Ora F. Delauter

Ora F. Delauter's family ties were made partly by choice

Ora F. Delauter's family ties were made partly by choice

November 10, 2008|By MARLO BARNHART

Editor's note: Each Sunday, The Herald-Mail publishes "A Life Remembered." This continuing series takes a look back - through the eyes of family, friends, co-workers and others - at a member of the community who died recently. Today's "A Life Remembered" is about Ora F. Delauter, who died Oct. 22 at the age of 94. His obituary was published in The Herald-Mail on Oct. 24.

After 65 years of marriage, Ora F. Delauter and his beloved wife, Goldie, were still very much together, even though on different floors of the Fahrney-Keedy Home and Village near Boonsboro.

"We got Ora a red scooter so he could visit Goldie whenever he wanted," said Louise Morningstar, who married the couple's foster son, Harry. Those visits were part of Ora's routine until two months ago when Goldie passed away.

Ora died Oct. 22.

Although Ora and Goldie both came from large families, the couple had no children of their own. When Goldie's nephew, Harry Morningstar, was 12 years old, the couple took him in as their foster son after Harry's parents separated.


But the bond had formed much earlier, Louise said. When Ora and Goldie were dating, they often took Harry along. "They just kept him, ... he was so used to them," Louise said.

"Ora just slipped into the role," Harry explained. He recalls building a soap box derby car with Ora. And later, when Harry built a boat for the river, Ora helped with that, too.

"As we both got older, we got closer," Harry said.

Goldie Smith married Ora on Nov. 20, 1942, while he was on a furlough from the U.S. Army.

Ora distinguished himself in the military, earning a Purple Heart and Bronze Star. He participated in the Normandy invasion and fought in France and Central Europe during his 4 1/2 years of military service.

When Ora first came home after the war, he didn't want to talk about his experiences for a long time. In 1945, Harry was just 10 and, though he hadn't officially joined the family, he was already living with Ora and Goldie.

"When Ora first came home, he worked on trucks at Delauter's Garage in Myersville," Louise said, drawing upon his experience maintaining his unit's vehicles during the war.

Attached to the 5th Armored Division known as Patton's Ghosts, Ora's wartime exploits were described in The Herald-Mail commemorative book, "Our Country Called," on pages 68-69.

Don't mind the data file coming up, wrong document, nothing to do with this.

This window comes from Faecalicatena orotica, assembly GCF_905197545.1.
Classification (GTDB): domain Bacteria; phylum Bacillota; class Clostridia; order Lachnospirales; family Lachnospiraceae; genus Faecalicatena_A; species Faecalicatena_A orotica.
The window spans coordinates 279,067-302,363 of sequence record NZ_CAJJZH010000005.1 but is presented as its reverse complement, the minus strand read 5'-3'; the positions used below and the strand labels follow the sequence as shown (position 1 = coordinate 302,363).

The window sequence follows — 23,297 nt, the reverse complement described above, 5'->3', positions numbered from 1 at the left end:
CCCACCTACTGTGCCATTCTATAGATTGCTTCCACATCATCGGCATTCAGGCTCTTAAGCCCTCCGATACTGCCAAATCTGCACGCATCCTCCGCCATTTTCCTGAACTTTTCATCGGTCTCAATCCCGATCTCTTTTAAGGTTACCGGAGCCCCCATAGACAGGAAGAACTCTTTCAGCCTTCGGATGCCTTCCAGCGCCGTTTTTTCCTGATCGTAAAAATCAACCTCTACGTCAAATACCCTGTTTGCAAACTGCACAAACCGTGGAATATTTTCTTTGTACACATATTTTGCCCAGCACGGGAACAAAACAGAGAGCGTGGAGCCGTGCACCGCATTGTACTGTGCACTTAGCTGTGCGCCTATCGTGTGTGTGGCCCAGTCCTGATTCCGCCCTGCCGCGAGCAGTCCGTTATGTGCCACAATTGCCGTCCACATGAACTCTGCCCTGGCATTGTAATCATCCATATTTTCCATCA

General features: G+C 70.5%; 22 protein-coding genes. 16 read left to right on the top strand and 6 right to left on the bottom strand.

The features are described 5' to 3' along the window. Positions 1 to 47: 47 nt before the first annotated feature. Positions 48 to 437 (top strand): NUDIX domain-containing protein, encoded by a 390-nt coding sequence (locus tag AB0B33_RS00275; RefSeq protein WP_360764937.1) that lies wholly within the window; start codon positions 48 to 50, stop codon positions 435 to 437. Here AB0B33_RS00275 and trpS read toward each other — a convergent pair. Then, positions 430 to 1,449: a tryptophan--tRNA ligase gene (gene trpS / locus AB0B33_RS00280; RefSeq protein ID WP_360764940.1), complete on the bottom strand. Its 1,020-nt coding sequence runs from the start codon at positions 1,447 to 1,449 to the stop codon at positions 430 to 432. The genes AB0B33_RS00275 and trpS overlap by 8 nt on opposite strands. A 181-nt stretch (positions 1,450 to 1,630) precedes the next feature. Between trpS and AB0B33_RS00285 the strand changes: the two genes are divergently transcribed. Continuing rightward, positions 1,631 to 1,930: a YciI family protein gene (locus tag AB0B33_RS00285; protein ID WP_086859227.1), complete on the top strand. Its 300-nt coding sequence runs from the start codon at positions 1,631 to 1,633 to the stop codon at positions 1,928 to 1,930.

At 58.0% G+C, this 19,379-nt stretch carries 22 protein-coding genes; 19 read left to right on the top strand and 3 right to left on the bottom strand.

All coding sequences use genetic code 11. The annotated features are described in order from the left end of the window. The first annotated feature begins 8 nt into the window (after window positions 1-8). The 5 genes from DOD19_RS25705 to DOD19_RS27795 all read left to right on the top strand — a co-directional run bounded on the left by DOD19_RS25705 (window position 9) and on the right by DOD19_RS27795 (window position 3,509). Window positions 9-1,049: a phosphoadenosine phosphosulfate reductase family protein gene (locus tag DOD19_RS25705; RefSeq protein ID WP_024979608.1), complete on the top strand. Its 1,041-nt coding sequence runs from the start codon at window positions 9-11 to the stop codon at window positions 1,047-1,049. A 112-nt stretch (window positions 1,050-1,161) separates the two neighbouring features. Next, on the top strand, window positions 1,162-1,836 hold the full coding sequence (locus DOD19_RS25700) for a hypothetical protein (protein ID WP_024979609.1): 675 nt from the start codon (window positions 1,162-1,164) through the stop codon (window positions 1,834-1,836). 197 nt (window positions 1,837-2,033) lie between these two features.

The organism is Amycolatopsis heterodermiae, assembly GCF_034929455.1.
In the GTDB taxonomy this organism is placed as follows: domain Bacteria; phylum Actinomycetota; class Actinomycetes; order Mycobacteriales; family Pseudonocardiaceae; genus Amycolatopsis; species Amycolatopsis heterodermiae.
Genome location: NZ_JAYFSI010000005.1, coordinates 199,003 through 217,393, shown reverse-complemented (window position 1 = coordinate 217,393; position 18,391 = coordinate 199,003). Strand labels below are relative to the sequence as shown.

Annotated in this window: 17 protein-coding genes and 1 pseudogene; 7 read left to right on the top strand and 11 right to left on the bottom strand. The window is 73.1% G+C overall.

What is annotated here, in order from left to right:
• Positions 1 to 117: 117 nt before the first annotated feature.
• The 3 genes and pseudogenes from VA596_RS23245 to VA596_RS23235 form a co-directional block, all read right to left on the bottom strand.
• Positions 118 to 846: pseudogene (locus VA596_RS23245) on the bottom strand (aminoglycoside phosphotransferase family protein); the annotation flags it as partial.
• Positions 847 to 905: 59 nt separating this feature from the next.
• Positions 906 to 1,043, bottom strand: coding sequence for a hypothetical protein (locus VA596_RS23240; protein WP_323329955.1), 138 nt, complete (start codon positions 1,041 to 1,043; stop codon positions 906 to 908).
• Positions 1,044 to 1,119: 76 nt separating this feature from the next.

"Ora's oldest great-grandson will get that book," Louise said. The oldest grandson is to get all of Ora's medals, which have been carefully preserved under glass.

After the stint at the garage, Ora and Goldie ran a grocery store together just down the street from their home in Cavetown for 20 years.

"Ora once told me that Harry ate and ate candy from the store until he got his fill," Louise said. To this day, Harry isn't much on sweets.

Because of the war and to make up for not having a honeymoon, Ora took Goldie on trips. Every year, the couple would travel around the country to attend the reunion of Ora's Army unit.

Harry said he remained close to his mother and his siblings through the years, but Ora and Goldie filled the role of parents for him.

And when Louise and Harry married, she said she became their full-fledged daughter-in-law from the onset. When they began their own family, Ora and Goldie were automatically designated grandparents and later great-grandparents.

Though his health was failing, Ora was still able to attend his oldest great-granddaughter's wedding at St. Mark's Lutheran Church in Hagerstown in September.

The bond was strong and long-standing.

"When our two boys were 10 and 13, Harry and I adopted a little girl," Louise said. They chose the announcements of Misty, now 37, joining their family very carefully.

The front of the card said "I wasn't expected ..." and then the card opened up to say, "I was selected."

Louise said the same could be said for Harry when he became part of Ora and Goldie's family so many years before.

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